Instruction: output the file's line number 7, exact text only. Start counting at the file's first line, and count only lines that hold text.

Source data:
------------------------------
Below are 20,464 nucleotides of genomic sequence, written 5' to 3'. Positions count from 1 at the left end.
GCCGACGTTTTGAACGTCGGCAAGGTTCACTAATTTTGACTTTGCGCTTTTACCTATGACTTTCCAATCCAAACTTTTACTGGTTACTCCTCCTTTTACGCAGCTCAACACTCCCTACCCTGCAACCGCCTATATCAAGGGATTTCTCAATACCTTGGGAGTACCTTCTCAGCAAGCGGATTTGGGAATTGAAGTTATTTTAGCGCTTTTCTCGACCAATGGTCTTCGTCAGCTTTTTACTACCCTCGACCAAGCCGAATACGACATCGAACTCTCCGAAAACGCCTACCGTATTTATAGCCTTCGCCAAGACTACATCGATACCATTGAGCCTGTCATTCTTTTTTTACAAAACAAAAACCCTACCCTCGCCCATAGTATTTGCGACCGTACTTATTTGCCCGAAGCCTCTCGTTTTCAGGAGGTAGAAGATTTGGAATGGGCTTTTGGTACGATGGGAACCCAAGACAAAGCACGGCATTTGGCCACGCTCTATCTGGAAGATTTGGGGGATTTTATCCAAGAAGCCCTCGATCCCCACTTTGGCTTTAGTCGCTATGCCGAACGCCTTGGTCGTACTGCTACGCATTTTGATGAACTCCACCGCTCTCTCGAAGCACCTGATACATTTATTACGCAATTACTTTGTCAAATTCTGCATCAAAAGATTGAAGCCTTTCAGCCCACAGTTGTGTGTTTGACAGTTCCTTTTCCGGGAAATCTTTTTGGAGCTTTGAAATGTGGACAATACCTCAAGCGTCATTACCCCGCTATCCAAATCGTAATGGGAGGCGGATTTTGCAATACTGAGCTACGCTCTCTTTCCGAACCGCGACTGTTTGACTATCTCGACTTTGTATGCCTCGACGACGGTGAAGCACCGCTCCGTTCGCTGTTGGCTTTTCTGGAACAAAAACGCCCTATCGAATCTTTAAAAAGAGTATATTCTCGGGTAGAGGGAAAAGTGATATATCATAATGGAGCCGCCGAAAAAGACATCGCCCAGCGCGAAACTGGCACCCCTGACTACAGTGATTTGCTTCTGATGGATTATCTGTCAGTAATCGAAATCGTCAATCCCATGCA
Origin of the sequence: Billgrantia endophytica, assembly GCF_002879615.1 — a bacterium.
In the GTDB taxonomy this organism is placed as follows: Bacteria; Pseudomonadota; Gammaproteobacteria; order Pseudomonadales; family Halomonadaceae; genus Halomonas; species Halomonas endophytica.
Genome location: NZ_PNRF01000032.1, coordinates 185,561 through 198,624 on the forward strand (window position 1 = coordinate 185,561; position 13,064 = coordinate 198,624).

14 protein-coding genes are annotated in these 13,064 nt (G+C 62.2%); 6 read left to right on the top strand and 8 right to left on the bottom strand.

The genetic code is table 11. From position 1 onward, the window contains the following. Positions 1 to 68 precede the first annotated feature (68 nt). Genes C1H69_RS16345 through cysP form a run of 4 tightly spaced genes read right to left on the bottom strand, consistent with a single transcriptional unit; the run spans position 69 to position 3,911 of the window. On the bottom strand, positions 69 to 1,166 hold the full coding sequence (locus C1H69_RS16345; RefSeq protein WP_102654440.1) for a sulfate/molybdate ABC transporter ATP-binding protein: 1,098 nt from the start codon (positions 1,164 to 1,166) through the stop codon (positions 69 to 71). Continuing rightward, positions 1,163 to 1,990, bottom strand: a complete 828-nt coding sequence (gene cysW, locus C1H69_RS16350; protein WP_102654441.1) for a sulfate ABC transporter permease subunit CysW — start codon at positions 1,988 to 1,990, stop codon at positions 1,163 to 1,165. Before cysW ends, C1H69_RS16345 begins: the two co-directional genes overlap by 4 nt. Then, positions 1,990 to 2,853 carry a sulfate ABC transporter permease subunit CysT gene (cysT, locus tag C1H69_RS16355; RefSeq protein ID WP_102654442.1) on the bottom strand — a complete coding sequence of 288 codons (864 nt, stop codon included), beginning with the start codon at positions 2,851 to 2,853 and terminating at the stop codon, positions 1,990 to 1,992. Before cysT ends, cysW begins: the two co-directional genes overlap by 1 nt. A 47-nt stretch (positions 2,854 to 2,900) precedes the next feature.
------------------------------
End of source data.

The genetic code is table 11. From position 1 onward, the window contains the following. Positions 1 to 68 precede the first annotated feature (68 nt). Genes C1H69_RS16345 through cysP form a run of 4 tightly spaced genes read right to left on the bottom strand, consistent with a single transcriptional unit; the run spans position 69 to position 3,911 of the window. On the bottom strand, positions 69 to 1,166 hold the full coding sequence (locus C1H69_RS16345; RefSeq protein WP_102654440.1) for a sulfate/molybdate ABC transporter ATP-binding protein: 1,098 nt from the start codon (positions 1,164 to 1,166) through the stop codon (positions 69 to 71). Continuing rightward, positions 1,163 to 1,990, bottom strand: a complete 828-nt coding sequence (gene cysW, locus C1H69_RS16350; protein WP_102654441.1) for a sulfate ABC transporter permease subunit CysW — start codon at positions 1,988 to 1,990, stop codon at positions 1,163 to 1,165. Before cysW ends, C1H69_RS16345 begins: the two co-directional genes overlap by 4 nt. Then, positions 1,990 to 2,853 carry a sulfate ABC transporter permease subunit CysT gene (cysT, locus tag C1H69_RS16355; RefSeq protein ID WP_102654442.1) on the bottom strand — a complete coding sequence of 288 codons (864 nt, stop codon included), beginning with the start codon at positions 2,851 to 2,853 and terminating at the stop codon, positions 1,990 to 1,992. Before cysT ends, cysW begins: the two co-directional genes overlap by 1 nt. A 47-nt stretch (positions 2,854 to 2,900) precedes the next feature.